Well, my last article certainly got people talking but not in the way I intended. Many praised the article (which you can read by clicking here) and many respectfully disagreed with it, and that's fine. Yet still, others used it as an excuse to attack me on a personal level. In an inescapable amount of irony, how dare I offer my opinion to those who have been training 30, 40 or 50 years, many in the homeland of the arts we all love and teach? After all, my entire article was based upon knowing where you sit at the table and clearly, I got the seating arrangement confused.
Before I continue, I must say that I truly do have the utmost respect for anyone who has dedicated such a significant portion of their lives to anything, but especially such an honorable endeavor as the study of martial arts. Regardless of one's personal progression, the sheer amount of time that one has put in at that stage shows a level of discipline I can only hope I will attain. That said, time alone is not a measure of knowledge or progression. Time measured by the calendar is very misleading. As an example, let's take two practitioners who each study for a year. One casually attends class twice a week for 45 minutes as a hobby, while the other is a "dojo rat" who comes early and stays late at the school five nights a week, and takes private lessons from their instructor on the weekend. Both technically only have a year of martial arts experience, but I think it's clear who will progress farther. Therefore, I adamantly stress that it is the quality of one's time spent over the years rather than the number of years themselves that will determine one's level of understanding, knowledge and proficiency.
Now that we've settled that, let's get into why I feel this article is necessary. Keep in mind that everything I say is my own opinion, based upon my personal experiences and instruction from my various teachers. If you have had different experiences, please share them in the comments. I would love to hear from you and am always open to new information.
As founder, I claim no rank whatsoever in my system, which I will explain in just a moment. Regarding American Yoshinkan Aiki Jujutsu, I hold a 7th Dan Menkyo Kaiden (License of Full Transmission). So if you hear someone saying I am claiming to be a 10th Dan or a Soke, please just direct them to this article.
Some of you have read that last paragraph and are wondering how I have achieved the ranks that I have at my age. Some of you may say that it is impossible, to which I give you an old Chinese proverb: "Those who say it cannot be done should not get in the way of those doing it." But seriously, I do fully understand your position and find myself slightly hypocritical when I see another young practitioner claiming similar positions. So, how is it possible and legitimate?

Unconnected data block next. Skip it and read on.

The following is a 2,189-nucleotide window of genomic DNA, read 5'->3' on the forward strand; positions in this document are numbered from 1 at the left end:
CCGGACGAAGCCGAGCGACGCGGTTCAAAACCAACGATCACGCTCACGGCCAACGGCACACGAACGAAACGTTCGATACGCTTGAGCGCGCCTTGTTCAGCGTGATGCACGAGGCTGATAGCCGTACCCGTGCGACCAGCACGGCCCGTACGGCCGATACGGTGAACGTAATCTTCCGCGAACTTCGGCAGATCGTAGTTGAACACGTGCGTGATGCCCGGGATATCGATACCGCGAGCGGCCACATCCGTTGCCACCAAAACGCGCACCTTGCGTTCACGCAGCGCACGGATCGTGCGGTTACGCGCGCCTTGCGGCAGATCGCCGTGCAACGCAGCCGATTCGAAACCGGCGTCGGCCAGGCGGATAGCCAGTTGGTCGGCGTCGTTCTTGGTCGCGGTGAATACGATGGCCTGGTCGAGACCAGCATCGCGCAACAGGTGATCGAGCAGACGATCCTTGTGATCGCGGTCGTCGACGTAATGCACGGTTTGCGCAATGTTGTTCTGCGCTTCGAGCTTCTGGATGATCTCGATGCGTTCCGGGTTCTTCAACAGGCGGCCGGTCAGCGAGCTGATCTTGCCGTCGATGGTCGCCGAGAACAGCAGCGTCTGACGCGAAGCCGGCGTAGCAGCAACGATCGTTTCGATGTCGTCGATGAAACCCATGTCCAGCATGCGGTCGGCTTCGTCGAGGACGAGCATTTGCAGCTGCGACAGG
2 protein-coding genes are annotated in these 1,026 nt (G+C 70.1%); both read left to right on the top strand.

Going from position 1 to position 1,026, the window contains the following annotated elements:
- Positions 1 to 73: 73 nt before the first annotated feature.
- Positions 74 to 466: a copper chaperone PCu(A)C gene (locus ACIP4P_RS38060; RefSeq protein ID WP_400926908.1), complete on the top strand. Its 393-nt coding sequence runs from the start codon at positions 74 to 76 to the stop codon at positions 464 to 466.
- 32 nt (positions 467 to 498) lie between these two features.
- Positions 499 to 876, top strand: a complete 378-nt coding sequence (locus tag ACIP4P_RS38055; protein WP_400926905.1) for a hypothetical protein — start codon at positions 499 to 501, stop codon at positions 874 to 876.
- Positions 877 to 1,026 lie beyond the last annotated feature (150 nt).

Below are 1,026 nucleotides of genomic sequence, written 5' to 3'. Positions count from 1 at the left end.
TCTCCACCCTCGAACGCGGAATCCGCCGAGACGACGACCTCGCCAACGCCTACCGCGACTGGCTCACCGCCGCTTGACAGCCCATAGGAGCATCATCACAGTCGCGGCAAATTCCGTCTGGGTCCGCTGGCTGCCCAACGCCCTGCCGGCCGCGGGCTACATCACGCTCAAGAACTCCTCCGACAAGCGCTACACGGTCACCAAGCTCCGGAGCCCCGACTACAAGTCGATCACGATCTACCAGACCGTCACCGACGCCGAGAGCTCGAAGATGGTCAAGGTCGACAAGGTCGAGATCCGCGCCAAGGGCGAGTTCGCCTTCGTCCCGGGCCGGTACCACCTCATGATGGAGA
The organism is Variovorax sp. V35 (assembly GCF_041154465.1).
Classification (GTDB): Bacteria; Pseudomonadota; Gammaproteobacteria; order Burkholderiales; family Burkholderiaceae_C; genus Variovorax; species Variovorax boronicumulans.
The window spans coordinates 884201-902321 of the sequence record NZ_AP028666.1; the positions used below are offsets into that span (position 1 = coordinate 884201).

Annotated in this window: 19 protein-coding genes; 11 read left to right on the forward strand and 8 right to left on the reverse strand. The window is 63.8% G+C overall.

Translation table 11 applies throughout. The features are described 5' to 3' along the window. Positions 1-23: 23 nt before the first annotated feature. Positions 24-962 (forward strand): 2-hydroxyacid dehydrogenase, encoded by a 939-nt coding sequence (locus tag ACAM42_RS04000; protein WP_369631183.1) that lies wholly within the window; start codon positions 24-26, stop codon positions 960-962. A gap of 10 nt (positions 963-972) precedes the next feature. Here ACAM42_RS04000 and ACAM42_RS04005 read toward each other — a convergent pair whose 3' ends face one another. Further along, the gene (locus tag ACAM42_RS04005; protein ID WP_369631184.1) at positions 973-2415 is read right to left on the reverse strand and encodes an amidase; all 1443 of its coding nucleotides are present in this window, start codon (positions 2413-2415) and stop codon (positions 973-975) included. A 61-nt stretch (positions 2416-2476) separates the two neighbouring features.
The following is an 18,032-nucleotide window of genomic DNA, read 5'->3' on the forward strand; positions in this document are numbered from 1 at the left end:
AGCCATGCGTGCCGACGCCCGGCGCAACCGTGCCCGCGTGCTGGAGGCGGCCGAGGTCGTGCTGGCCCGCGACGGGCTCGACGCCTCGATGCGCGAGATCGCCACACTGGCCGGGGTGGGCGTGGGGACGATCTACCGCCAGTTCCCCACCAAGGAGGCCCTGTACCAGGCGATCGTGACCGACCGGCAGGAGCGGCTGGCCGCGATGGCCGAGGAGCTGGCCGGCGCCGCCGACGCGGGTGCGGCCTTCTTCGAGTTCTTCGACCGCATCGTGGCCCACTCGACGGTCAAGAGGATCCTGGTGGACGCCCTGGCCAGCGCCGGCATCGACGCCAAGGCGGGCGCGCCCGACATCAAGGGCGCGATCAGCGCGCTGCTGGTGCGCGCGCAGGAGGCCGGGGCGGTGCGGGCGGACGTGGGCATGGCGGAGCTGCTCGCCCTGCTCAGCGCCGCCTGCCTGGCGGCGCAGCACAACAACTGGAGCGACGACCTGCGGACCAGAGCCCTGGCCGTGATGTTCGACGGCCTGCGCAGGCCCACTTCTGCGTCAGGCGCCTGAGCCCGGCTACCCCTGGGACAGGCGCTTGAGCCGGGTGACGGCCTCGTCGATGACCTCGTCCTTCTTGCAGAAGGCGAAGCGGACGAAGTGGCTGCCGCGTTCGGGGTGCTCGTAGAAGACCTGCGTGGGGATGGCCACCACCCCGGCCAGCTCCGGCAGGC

To answer that, we must look at rank for what it truly is. Rank as measured by the kyu/dan system is merely the measurement of one's individual progress within a given system or organization. This is why as founder of San Budo Sogo Bugei, I claim no rank at all. Rank is not transferable or even valuable outside of the confines of the system it was awarded in, because it has no bearing there. It is an acknowledgement between instructor and student saying that on this date, said student has met the standards set by this system/organization for X rank. Every system, and even different organizations teaching the same system, will have different requirements and regulations regarding rank. There is no universal ranking system. Therefore, my ranks are merely an understanding between myself and my instructor as to where my progression within the particular system is currently, based upon the standards set in place, and your ranks are exactly the same. Who am I to question your instructor's judgement regarding what rank they have awarded you in their system/organization?
With that understanding, many times on the various internet forums people will bring rank into the discussion claiming to have earned a certain rank from X instructor. Congratulations, and I mean that wholeheartedly. I am sure you have worked extensively to earn such rank and I am happy for you. Your rank, however, has no bearing on me just as my rank has no bearing on you. A 6th Dan Shotokan does not outrank a 4th Dan Goju Ryu, because they are not the same system and therefore are not measured against equal standards. If what I'm wearing bothers you, and we do not belong to the same system or organization, you have to ask yourself, "Why?"
Now that I've said the word "rank" more times in this article than I have in the last five years, let's talk about something that truly matters because at the end of the day, no one's rank ever saved their life. As serious martial artists, regardless of style and position, we should be sharing information. Let truth come from whence it may. As long as the information is sound, who cares where it came from? In the age of information, we are spoiled with a plethora of sound research readily available to the general public. There are no more secrets in the world of budo, and there are no more rocks to hide under.
I've seen 3rd and 4th Dans have more skill and understanding than 7th and 8th Dans because every system and organization is different. What someone wears around their waist or hangs on their wall is inconsequential, because what truly matters is the person wearing it. Are they knowledgeable? Are they skilled? Are they proficient? Can they defend themselves?
Contrary to popular belief, I truly do not care about rank. I am me. I am confident in what I teach and the quality of my students. I am comfortable with my position in the arts. If my instructor feels I'm worthy of a promotion, he'll award one. If he doesn't, he won't. It's really that simple, and either way will not stop my training or progression as a martial artist. My rank is irrelevant, because I am me. Who are you?